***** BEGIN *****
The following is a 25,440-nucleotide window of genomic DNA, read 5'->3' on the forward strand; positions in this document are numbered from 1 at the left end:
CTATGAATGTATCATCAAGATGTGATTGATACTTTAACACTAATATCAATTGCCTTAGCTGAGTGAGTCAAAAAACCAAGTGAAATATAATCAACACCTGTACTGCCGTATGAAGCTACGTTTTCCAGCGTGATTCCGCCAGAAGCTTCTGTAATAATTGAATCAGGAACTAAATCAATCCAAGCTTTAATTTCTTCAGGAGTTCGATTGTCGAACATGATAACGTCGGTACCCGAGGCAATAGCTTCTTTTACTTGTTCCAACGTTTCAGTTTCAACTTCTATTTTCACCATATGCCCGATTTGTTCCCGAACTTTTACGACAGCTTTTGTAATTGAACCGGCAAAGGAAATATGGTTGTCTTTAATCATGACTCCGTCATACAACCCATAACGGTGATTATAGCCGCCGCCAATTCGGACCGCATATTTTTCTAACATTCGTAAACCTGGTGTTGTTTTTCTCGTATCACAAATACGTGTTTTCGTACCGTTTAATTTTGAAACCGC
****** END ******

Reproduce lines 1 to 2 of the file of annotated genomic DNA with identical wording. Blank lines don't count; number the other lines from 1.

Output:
The following is a 25,440-nucleotide window of genomic DNA, read 5'->3' on the forward strand; positions in this document are numbered from 1 at the left end:
CTATGAATGTATCATCAAGATGTGATTGATACTTTAACACTAATATCAATTGCCTTAGCTGAGTGAGTCAAAAAACCAAGTGAAATATAATCAACACCTGTACTGCCGTATGAAGCTACGTTTTCCAGCGTGATTCCGCCAGAAGCTTCTGTAATAATTGAATCAGGAACTAAATCAATCCAAGCTTTAATTTCTTCAGGAGTTCGATTGTCGAACATGATAACGTCGGTACCCGAGGCAATAGCTTCTTTTACTTGTTCCAACGTTTCAGTTTCAACTTCTATTTTCACCATATGCCCGATTTGTTCCCGAACTTTTACGACAGCTTTTGTAATTGAACCGGCAAAGGAAATATGGTTGTCTTTAATCATGACTCCGTCATACAACCCATAACGGTGATTATAGCCGCCGCCAATTCGGACCGCATATTTTTCTAACATTCGTAAACCTGGTGTTGTTTTTCTCGTATCACAAATACGTGTTTTCGTACCGTTTAATTTTGAAACCGC